Developed by PM Studios Published by PM Studios & Acttil Reviewed on Nintendo Switch (also available on PlayStation Vita, PlayStation 4, and Xbox One)
SUPERBEAT: XONiC is a high octane standout take on the established rhythm game genre. Originally released on the PlayStation Vita in 2015 and later released on the PlayStation 4 and Xbox One, SUPERBEAT: XONiC also provides a captivating experience on the Nintendo Switch. Its eclectic mix of genres, vibrant visuals, and diverse challenges provide electrifying thrills. With the Switch’s wide variety of control schemes, players have multiple ways to play the game at home or on the go. As a result, this version of SUPERBEAT: XONiC is a wonderful addition to any Switch owner’s library, and it is an excellent way to revisit the game or experience it for the first time.
The game follows familiar rhythm game conventions in a colorful dynamic way. After players pick a song to play, they respond to on-screen cues with button or touch-based inputs. These cues move from the center to specific zones on the left and right sides of the screen. The green and blue icons require a button press or screen tap. A yellow arrow icon requires an analog stick flick or touch screen swipe, and a red line requires holding the analog stick or dragging on the touch screen. Reacting to a flurry of warm and cool colored notes on screen is often exhilarating, and the notes are easy to read. It is always joyful looking at the game’s sleek circles and vibrant user interface. However, alternating between button and analog stick inputs can be somewhat challenging, and it can take a bit of practice to master. Accurately tapping, swiping, and dragging on the fly can also provide unique challenges as well. After players hit sequences of notes, the game will automatically enter Fever Mode, which can grant sizable score bonuses.
Furthermore, the game’s modes will undoubtedly feel familiar. In the primary Stage Mode, players pick a difficulty in which cues appear on four lanes or six lanes. During each of the three stages, players pick a song and move onto the next stage by accurately hitting enough notes. Once players clear a song during Stage Mode, they can pick that track freely in Freestyle Mode. World Tour Mode provides plenty of missions that test players’ ability to read notes and maintain combos. Each mission has a predetermined mission parameter as well as a specific track or a set of songs. Some missions require an extended combo across multiple songs, and others obscure incoming notes.
By completing missions and reaching specific experience levels, players can unlock new content at a brisk pace. This content includes avatars and songs, which helps keep the game fresh. After extended play, players can also unlock the daunting 6 TRAX FX mode that notably increases the game’s difficulty by requiring L and R button inputs on top of reading six lanes at once. The unlock pacing feels fair, and it also helps that avatars provide boosts such as combo protection and multipliers to experience gain.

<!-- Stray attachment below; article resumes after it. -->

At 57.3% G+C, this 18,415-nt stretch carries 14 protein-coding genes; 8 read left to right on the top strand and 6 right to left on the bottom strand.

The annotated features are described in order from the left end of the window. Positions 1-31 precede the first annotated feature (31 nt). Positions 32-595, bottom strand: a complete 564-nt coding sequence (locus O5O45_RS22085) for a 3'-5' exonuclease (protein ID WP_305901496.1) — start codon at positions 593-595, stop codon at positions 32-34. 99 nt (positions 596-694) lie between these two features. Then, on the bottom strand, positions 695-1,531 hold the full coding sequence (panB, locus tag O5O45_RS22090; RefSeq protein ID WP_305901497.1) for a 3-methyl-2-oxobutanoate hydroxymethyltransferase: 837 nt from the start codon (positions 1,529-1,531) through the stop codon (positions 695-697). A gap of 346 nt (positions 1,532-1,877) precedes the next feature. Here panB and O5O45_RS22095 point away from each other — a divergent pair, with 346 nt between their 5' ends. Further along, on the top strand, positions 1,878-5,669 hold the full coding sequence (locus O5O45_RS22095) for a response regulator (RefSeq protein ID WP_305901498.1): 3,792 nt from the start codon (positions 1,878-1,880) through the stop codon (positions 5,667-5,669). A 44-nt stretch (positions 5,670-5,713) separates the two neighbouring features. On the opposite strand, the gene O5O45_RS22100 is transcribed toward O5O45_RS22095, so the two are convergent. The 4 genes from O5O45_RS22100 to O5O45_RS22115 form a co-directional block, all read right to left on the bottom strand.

The game’s soundtrack is full of fantastic catchy high tempo tracks that lead to an entertaining music game experience. Certain songs like “Boomerang” and “Miami Style” contain straightforward lyrics that can really stick in players’ heads for a while. Veteran DJ Max contributors such as NieN, 3rd Coast, Tsukasa, and NDLee contributed new tracks to this game, which is another plus as well. The game includes numerous sub-genres of pop, house, electronic, rock, and dance music, and it is quite fun exploring the game’s offerings.
The Switch’s numerous unique control schemes suit the game well. Experimenting with the Switch’s different handheld and docked mode inputs is entertaining. Much like the original Vita version, players can choose to use either touch-based commands or buttons in handheld mode. If players so chose, they could even freely alternate between touching the screen and using buttons in mid song. While players can remove the Joy-Cons in order to play the game in a tablet-like touch-based fashion, a few situations still require button use. The most notable example is that 6 TRAX FX’s L and R inputs require Joy-Cons or a Pro Controller. A few other situations such as changing notes’ scroll speed also require button use as well. Naturally, when the Switch is docked, players must use the Joy-Cons or the Pro Controller. It actually feels quite comfortable playing the game with detached Joy-Cons. The one oddity is that the analog sticks on the Joy-Cons and Pro Controller are asymmetrical, which might require a bit of adjustment for anyone accustomed to the symmetrical stick layout on the Vita or the Dual Shock 4. Flicking the analog sticks correctly can take some practice, but the experience is always worthwhile.
SUPERBEAT: XONiC is an exciting new addition to the Switch’s growing library. The Switch version is a wonderful way to experience the title on the go or at home, and players have plenty of control options. The game provides plenty of songs, patterns, and missions to keep players occupied, and unlocking content can be a rewarding brisk process. Nurijoy and PM Studios’ collaborative efforts on the original Vita version led to endless rhythm gaming fun, and it has been quite wonderful being able to relive the experience on other platforms. This release of SUPERBEAT: XONiC truly works well on the Switch and can provide plenty of enjoyment for anyone interested in the rhythm gaming genre.